Thursday, April 22, 2010

On Writing and Digging Out of Holes

(Note: This is not me.)
There comes a point in every novel (at least for me) when the momentum slows, and the characters seem to have retreated to their trailers to watch the TV shows I hate, and the internal editor wants to go back and rip apart the past 38,000 of 40,000 words. About that time, my mouth and stomach fight about whether I'm really hungry, and my hands try to convince my brain that they are better employed holding a mop or re-arranging furniture. Of course, my Muse if tempting me with the next story, while "Mom brain" is running a list of things I should do instead.

Ever get like that? Like I said. it might just be me.

I'm sure it's because I'm a pantster. By the time I get to the middle of a manuscript, I'm deep into the plot and characters, and have the subplots. I've been deep in a hole. digging away happily until I suddenly realize that that's a *deep* hole I'm standing in, and if I gave any thought about getting out, it was probably to have an arrow pointing to a rope. That rope--my vague idea of how it all ends--looks pretty wimpy and un-secure right then.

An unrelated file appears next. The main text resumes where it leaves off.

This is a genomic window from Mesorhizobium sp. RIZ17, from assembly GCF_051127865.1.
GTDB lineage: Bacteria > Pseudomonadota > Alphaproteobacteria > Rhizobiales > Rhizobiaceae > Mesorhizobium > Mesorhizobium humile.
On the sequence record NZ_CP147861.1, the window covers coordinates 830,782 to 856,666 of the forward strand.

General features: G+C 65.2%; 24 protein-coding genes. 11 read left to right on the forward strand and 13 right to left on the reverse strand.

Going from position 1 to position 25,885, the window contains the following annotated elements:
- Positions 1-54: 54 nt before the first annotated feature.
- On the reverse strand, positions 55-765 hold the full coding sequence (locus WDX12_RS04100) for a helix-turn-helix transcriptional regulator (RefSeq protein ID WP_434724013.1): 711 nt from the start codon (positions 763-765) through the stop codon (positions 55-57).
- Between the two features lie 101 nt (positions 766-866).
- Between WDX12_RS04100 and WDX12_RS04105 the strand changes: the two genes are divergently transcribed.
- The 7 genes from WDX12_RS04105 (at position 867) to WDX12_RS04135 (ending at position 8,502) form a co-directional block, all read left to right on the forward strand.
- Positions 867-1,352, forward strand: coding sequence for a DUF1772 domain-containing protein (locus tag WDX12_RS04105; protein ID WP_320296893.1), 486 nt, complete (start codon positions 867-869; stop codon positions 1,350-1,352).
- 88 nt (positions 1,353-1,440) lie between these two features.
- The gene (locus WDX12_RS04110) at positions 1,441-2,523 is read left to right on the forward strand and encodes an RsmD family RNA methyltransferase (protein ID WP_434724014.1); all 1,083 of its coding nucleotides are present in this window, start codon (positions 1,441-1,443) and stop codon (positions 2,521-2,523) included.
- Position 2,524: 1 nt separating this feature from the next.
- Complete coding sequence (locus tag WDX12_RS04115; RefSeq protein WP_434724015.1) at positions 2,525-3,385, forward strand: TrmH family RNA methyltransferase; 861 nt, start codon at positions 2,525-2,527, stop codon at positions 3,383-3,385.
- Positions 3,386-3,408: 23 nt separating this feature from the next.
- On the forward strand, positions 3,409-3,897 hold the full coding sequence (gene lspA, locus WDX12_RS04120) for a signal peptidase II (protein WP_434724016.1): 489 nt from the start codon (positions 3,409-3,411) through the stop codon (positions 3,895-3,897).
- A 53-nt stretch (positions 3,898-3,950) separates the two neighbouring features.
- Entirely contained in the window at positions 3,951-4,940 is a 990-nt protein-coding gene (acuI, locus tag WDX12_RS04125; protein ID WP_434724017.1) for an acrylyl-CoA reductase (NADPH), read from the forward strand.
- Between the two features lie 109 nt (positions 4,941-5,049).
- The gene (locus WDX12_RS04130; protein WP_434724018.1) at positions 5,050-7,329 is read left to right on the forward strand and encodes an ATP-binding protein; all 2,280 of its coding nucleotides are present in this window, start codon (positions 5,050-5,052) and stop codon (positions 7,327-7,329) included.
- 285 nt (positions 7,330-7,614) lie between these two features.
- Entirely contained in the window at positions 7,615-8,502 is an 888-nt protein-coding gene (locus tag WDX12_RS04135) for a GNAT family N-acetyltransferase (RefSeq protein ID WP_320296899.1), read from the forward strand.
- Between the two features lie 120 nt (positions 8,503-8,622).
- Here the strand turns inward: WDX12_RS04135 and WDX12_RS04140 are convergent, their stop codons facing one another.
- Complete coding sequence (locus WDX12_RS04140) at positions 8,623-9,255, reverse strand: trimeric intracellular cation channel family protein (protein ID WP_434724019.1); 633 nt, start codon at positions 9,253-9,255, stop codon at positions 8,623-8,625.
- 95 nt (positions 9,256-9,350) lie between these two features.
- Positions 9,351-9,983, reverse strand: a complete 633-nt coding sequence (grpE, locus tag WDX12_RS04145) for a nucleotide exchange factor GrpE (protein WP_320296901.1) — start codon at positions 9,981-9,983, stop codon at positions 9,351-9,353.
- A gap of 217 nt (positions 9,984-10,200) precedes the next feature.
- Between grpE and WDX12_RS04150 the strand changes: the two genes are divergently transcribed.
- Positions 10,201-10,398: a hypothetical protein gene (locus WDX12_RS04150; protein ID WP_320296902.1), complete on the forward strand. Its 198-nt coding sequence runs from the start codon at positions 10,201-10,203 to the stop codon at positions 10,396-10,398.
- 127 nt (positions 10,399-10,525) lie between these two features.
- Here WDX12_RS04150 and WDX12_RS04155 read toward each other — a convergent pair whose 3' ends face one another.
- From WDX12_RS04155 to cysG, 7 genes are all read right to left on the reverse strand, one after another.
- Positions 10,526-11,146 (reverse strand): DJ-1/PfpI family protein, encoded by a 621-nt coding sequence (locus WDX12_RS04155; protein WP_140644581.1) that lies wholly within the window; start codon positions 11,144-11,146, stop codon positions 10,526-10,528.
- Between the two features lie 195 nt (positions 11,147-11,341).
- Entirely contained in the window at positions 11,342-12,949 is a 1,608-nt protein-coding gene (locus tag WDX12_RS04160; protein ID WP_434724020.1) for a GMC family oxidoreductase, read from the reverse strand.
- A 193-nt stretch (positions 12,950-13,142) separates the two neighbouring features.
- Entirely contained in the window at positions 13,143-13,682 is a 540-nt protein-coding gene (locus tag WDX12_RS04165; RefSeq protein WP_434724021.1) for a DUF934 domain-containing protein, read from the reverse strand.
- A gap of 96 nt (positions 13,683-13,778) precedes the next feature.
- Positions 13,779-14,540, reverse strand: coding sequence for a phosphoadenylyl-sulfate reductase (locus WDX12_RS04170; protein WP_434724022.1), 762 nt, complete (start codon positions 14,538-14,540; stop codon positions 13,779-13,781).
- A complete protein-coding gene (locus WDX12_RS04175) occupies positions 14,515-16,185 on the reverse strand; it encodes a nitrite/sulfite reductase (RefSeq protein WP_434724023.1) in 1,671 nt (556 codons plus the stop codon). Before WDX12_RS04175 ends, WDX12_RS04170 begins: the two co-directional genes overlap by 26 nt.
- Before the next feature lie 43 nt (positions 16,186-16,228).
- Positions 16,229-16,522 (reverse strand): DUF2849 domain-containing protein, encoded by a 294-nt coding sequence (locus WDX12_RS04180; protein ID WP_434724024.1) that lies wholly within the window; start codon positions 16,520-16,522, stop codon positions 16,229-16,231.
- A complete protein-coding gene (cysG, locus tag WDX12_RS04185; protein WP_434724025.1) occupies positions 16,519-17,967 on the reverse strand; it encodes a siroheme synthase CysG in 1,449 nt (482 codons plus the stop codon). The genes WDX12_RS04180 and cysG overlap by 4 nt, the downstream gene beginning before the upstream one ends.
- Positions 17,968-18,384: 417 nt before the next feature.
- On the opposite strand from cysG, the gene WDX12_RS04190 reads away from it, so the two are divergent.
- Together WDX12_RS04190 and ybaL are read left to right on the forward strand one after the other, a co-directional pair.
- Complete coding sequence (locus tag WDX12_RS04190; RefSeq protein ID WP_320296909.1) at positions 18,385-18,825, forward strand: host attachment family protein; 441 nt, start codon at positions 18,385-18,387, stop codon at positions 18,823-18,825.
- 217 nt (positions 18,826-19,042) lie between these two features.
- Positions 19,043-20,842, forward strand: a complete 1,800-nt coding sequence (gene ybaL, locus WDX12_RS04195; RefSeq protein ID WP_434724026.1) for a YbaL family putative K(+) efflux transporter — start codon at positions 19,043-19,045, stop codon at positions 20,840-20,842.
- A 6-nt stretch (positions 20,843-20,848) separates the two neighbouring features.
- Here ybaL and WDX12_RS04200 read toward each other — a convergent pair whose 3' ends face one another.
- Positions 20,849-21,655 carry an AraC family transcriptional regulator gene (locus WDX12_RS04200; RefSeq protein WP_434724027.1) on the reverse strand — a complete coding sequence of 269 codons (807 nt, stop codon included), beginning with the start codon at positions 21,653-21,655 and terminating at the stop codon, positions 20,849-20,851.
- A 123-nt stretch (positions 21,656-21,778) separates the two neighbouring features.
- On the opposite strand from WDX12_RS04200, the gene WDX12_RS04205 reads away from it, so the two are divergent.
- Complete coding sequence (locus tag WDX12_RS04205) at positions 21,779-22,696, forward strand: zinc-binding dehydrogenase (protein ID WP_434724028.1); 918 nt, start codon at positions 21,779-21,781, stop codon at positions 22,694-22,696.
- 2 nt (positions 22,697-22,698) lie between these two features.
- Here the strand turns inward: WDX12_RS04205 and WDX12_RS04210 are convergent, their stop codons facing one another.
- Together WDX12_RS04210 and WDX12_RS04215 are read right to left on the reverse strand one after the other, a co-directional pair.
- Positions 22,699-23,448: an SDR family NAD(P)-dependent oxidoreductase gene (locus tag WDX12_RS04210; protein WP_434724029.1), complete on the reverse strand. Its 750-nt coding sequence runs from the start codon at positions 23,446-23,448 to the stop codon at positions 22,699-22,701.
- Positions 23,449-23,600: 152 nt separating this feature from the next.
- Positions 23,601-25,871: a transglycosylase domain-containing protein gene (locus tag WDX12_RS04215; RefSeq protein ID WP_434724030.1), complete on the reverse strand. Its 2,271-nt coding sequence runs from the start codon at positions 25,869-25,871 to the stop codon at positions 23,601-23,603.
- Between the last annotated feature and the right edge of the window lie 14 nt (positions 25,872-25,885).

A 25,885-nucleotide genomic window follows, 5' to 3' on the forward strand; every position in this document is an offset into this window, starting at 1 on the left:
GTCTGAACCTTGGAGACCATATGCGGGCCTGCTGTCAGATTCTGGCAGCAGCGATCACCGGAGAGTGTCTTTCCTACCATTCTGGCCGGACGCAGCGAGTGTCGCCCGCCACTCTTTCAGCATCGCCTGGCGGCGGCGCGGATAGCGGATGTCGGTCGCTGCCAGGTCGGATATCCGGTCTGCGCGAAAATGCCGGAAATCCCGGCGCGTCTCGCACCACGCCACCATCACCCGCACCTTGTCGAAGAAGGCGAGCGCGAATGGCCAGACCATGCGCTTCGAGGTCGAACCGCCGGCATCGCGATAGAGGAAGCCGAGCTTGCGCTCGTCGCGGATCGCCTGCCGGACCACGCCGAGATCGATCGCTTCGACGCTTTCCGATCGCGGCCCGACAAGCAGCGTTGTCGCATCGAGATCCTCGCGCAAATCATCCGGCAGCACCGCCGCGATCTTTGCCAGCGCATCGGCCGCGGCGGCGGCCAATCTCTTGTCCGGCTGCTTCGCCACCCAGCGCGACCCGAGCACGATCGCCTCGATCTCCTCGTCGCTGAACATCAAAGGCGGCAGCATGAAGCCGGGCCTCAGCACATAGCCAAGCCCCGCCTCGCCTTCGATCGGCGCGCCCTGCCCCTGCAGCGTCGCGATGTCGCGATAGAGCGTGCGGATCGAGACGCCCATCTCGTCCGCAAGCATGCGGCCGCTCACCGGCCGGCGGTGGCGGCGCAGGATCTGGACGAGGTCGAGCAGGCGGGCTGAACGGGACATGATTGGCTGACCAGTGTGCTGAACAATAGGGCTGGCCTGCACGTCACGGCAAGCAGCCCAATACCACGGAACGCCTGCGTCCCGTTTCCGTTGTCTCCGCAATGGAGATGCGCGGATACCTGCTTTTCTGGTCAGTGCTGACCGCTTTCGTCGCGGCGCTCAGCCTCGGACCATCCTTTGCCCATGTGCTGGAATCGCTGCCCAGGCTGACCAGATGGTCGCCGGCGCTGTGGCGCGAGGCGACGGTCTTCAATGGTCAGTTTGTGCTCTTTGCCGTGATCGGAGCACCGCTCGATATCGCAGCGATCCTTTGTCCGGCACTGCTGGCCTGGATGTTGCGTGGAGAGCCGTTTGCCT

By now, I know better than to panic. My characters know how the story ends. They always have a way out: a nice set of instructions for turning the rope into a ladder or, on occasion, a secret underground road. However, I have to keep digging and forming the hole in order to find it. It's just that by now, we're both tired of me digging.

So what do I do? Depends. I may ask for a map (a.k.a. an outline) or a hint (brainstorming). I may look for help by asking my husband or friend or reading. No matter what I do, however, I keep digging.

I'm at 40,000 words. LaCenta, one of Neeta's apprentices, has not only re-killed her first zombie, but captured its murderer. Totally unexpected!

1 comment:

Walt said...

I think it was "Megaphone" Mark that once asked, "Why is it when you guys dig yourselves into a hole, you start calling it a 'tunnel?'" So, why not just keep digging and turn it into a tunnel? It's only a matter of shifting the vector.